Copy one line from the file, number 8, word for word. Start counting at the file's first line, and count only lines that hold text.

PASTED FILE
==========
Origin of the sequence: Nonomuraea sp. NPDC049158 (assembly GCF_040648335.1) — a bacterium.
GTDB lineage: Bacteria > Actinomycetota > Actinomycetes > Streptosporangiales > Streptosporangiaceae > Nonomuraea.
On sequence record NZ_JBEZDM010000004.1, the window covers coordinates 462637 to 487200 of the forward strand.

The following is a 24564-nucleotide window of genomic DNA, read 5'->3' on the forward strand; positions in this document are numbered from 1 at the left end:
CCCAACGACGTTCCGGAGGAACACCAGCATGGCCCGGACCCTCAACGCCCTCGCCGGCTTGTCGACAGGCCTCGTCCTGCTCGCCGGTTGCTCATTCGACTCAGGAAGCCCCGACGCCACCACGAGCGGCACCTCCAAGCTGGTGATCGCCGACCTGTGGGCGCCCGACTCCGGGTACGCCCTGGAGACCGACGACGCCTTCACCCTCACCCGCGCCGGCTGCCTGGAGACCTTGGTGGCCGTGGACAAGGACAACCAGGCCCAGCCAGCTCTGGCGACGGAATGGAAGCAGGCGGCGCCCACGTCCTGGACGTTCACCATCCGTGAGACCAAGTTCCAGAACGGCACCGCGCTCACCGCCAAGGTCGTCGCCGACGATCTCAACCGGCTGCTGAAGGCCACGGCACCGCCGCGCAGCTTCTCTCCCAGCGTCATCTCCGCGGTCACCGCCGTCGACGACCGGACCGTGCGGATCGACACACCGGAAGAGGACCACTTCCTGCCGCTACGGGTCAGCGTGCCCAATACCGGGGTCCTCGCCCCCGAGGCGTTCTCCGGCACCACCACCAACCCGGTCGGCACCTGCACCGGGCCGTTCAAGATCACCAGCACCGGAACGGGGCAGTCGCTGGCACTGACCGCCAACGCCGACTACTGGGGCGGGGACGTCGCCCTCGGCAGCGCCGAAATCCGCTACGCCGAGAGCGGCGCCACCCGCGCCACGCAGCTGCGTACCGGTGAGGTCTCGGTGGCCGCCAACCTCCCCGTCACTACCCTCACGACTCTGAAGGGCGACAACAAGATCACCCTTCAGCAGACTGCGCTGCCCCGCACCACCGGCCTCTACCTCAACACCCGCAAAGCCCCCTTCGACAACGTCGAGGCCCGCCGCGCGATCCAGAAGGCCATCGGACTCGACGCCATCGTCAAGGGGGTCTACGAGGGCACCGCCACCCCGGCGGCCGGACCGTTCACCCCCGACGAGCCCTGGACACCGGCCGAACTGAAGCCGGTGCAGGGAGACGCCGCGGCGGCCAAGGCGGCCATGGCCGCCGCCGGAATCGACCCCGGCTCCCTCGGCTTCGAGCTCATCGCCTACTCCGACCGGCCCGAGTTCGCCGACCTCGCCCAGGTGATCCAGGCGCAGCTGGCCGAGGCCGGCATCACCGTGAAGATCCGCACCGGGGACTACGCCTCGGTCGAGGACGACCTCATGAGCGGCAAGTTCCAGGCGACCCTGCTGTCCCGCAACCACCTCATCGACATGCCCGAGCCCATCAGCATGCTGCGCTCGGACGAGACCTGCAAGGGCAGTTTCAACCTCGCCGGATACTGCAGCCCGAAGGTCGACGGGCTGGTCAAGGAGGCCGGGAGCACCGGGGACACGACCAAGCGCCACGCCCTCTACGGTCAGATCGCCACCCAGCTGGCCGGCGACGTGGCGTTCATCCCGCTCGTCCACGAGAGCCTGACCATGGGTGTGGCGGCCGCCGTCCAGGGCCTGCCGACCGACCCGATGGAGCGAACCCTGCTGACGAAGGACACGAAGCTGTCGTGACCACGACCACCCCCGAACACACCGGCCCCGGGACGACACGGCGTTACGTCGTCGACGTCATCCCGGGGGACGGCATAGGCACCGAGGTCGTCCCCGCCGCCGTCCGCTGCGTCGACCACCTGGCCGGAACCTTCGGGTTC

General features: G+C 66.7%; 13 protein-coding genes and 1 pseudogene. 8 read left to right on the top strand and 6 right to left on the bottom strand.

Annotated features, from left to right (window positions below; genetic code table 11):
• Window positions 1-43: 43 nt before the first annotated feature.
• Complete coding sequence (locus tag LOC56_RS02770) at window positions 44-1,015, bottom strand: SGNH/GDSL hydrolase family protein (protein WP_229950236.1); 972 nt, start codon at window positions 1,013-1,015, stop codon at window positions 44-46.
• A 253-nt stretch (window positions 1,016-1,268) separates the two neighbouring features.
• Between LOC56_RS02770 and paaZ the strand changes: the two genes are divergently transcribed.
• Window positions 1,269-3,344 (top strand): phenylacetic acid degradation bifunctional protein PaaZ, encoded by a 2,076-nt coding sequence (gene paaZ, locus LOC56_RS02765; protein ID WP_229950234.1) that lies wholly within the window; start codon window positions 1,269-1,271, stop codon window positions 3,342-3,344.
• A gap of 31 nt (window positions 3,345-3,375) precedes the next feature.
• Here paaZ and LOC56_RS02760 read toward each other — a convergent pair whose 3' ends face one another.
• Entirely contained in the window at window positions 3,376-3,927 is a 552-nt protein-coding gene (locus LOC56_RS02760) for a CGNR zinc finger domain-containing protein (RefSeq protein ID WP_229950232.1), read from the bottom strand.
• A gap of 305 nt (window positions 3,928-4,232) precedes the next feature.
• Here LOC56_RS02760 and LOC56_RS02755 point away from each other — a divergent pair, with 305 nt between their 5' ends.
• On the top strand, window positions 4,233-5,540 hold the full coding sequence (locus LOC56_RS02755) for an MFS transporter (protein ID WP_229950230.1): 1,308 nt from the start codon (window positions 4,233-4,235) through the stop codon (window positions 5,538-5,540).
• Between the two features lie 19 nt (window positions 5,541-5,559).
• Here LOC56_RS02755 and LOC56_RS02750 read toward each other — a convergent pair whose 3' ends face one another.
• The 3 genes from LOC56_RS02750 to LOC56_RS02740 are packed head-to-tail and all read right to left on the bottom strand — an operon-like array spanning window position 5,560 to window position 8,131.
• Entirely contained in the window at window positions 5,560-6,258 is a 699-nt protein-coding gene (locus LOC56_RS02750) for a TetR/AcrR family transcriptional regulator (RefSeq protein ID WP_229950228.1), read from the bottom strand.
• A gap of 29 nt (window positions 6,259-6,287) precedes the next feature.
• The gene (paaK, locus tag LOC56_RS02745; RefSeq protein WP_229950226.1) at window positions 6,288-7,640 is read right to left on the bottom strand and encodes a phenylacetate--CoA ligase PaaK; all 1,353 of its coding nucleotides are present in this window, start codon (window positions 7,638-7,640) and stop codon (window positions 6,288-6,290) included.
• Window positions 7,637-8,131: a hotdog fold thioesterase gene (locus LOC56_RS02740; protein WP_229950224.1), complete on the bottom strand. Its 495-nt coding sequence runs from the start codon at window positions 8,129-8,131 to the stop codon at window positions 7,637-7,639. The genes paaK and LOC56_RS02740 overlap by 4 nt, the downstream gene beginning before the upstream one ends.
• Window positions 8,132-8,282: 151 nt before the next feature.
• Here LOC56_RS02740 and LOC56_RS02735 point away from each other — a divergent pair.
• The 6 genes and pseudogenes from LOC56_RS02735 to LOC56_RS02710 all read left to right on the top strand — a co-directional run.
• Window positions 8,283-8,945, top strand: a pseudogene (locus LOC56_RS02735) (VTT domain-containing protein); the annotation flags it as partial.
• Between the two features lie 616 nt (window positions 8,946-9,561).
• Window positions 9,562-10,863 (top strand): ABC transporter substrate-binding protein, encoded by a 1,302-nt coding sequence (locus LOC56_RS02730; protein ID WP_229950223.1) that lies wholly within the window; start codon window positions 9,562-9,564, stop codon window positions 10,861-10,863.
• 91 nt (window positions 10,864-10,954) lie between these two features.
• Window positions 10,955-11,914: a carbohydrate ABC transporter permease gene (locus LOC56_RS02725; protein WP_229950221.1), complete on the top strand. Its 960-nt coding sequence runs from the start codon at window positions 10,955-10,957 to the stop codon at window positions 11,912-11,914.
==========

• Window positions 1-43: 43 nt before the first annotated feature.